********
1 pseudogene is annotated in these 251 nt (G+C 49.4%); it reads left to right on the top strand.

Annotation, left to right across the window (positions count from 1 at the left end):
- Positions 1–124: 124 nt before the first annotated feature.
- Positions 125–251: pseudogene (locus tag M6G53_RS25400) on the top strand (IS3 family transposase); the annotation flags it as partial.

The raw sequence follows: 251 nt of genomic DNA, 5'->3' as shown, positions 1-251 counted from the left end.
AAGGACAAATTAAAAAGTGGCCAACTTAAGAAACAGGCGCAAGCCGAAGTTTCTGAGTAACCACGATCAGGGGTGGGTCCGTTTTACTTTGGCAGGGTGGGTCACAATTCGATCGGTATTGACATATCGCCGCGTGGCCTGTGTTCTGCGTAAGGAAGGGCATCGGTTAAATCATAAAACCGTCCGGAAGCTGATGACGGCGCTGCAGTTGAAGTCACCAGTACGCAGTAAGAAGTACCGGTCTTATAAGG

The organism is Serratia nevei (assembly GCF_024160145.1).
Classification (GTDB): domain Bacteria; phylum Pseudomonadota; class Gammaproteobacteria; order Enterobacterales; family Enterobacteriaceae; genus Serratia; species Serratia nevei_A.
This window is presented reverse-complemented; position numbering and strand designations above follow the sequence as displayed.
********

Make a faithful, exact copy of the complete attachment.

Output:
1 pseudogene is annotated in these 251 nt (G+C 49.4%); it reads left to right on the top strand.

Annotation, left to right across the window (positions count from 1 at the left end):
- Positions 1–124: 124 nt before the first annotated feature.
- Positions 125–251: pseudogene (locus tag M6G53_RS25400) on the top strand (IS3 family transposase); the annotation flags it as partial.

The raw sequence follows: 251 nt of genomic DNA, 5'->3' as shown, positions 1-251 counted from the left end.
AAGGACAAATTAAAAAGTGGCCAACTTAAGAAACAGGCGCAAGCCGAAGTTTCTGAGTAACCACGATCAGGGGTGGGTCCGTTTTACTTTGGCAGGGTGGGTCACAATTCGATCGGTATTGACATATCGCCGCGTGGCCTGTGTTCTGCGTAAGGAAGGGCATCGGTTAAATCATAAAACCGTCCGGAAGCTGATGACGGCGCTGCAGTTGAAGTCACCAGTACGCAGTAAGAAGTACCGGTCTTATAAGG

The organism is Serratia nevei (assembly GCF_024160145.1).
Classification (GTDB): domain Bacteria; phylum Pseudomonadota; class Gammaproteobacteria; order Enterobacterales; family Enterobacteriaceae; genus Serratia; species Serratia nevei_A.
This window is presented reverse-complemented; position numbering and strand designations above follow the sequence as displayed.